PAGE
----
The group also beat forecasts for first-half profit and increased its dividend, sending its shares up almost 4% at one stage.
The performance is likely to give a boost to chief executive Marc Bolland who, rather than chasing unprofitable sales has focused on gross margins, the difference between the price M&S pays for goods and the price it sells them, through improvements in sourcing operations.
The company said sales of general merchandise, spanning clothing, footwear and home wares, at stores open over a year, fell 1.9% in the 13 weeks to September 26, its fiscal second quarter.
“We delivered good underlying profit growth in the first half and made strong progress against our key priorities,” Mr Bolland said.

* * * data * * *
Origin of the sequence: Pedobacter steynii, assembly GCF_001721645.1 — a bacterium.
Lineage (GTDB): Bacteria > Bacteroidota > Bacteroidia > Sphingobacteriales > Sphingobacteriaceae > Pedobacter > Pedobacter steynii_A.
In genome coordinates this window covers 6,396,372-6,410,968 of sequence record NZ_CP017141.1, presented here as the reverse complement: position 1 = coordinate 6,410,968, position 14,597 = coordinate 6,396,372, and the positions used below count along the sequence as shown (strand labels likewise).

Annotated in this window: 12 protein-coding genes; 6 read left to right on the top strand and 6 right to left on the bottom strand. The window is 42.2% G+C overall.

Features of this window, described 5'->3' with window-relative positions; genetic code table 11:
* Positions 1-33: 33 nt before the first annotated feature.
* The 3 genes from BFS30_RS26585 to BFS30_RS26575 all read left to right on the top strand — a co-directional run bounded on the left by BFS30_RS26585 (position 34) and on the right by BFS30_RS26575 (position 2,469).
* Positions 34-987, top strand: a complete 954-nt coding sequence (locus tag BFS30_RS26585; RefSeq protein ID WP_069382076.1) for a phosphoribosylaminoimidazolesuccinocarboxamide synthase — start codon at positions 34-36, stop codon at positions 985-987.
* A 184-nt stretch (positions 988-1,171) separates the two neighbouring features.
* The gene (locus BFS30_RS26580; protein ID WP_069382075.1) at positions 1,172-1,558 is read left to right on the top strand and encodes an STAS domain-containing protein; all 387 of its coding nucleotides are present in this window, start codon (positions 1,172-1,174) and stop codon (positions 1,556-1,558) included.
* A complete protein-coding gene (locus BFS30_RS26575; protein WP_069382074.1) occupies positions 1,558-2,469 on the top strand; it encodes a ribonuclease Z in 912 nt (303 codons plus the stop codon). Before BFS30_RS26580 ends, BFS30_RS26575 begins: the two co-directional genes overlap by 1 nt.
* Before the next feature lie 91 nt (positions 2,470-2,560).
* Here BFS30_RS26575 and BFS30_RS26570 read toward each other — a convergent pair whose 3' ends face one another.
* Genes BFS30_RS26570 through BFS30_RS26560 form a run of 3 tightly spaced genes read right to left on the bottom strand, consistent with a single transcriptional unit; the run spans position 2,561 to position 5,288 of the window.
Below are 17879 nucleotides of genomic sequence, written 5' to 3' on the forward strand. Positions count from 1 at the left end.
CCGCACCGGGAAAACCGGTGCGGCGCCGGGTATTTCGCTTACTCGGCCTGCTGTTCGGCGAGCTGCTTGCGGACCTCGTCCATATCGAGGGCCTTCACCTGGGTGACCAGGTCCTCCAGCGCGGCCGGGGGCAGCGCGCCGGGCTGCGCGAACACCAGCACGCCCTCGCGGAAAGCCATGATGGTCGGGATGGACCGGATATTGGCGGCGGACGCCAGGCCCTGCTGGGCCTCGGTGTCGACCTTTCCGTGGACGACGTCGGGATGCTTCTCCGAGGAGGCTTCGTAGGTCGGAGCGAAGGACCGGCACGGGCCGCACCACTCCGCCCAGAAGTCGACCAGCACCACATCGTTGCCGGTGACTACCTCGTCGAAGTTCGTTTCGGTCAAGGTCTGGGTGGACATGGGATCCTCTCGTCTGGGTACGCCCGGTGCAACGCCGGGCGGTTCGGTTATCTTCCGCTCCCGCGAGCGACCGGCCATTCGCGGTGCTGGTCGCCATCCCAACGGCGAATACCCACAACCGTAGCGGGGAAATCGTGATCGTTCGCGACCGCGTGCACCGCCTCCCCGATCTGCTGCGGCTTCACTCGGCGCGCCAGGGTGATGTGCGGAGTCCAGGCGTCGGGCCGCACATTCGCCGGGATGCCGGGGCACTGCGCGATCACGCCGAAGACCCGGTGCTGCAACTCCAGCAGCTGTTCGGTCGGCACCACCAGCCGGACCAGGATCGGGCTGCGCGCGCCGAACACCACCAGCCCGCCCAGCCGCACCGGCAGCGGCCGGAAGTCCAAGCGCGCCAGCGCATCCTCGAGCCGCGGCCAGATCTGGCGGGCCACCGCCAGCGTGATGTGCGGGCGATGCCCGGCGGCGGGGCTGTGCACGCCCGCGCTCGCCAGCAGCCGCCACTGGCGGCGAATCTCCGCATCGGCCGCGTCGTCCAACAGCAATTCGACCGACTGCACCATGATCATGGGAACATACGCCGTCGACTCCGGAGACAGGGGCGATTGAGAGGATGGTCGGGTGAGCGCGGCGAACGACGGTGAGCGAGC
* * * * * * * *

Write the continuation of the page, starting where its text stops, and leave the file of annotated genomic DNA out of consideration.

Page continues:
It reported a 6.1% rise in first-half underlying pre-tax profit to £284m (€298m). While UK profits rose 14.6%, overall profit growth was dragged back by a weak international performance, where profit fell 52%.
Its shares have risen 29% over the last year on hopes that the billions of euro on the redesign of products, stores, supply chain logistics and the website will pay off. But his critics argue increasing gross margins alone is not a source of long-term growth.